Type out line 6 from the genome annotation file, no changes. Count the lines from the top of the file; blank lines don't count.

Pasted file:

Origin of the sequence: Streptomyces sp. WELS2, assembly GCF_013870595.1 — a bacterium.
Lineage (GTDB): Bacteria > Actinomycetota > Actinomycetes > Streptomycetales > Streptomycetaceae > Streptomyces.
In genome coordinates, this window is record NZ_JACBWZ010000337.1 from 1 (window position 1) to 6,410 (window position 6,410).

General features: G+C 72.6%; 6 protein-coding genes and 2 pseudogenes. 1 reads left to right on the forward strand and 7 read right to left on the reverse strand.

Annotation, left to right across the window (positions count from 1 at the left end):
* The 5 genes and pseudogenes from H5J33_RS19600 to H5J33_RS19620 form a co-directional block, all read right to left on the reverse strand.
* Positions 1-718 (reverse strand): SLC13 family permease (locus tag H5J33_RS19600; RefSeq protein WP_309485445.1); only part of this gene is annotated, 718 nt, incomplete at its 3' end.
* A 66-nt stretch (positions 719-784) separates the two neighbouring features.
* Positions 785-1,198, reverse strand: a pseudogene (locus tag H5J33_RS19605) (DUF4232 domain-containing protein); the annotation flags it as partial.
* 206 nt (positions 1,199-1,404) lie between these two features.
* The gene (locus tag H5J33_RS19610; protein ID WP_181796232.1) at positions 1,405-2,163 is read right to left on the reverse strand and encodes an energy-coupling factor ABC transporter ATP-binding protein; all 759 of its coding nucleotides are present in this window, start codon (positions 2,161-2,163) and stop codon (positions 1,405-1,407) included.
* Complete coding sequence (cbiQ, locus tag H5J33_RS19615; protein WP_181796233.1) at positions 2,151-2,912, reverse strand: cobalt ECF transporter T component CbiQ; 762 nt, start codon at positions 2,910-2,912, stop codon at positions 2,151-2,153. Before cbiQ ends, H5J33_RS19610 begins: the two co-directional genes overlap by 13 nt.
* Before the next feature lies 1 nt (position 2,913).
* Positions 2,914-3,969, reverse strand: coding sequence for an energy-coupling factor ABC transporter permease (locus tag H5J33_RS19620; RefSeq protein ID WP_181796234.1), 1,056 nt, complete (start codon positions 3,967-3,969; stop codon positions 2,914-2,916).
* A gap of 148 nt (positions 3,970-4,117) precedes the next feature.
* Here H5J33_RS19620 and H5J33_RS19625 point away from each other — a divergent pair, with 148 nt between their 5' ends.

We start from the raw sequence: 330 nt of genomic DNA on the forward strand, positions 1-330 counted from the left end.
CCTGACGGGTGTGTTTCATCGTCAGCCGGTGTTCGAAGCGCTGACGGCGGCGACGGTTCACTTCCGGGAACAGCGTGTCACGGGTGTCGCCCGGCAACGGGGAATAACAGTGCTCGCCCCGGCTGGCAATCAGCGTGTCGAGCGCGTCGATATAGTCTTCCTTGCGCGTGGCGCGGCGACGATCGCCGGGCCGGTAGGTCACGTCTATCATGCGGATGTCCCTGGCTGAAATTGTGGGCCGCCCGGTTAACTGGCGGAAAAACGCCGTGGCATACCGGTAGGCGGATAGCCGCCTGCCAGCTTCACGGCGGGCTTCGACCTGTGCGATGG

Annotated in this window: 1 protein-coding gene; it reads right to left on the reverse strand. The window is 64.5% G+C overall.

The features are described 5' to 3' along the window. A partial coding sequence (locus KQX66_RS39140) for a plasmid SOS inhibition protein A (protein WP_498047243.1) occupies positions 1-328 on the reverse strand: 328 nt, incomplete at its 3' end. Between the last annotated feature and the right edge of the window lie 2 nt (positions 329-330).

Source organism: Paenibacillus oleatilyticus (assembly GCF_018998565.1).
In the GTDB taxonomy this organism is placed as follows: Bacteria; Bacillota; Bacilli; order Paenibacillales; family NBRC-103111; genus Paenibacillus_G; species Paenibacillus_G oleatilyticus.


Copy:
* The 5 genes and pseudogenes from H5J33_RS19600 to H5J33_RS19620 form a co-directional block, all read right to left on the reverse strand.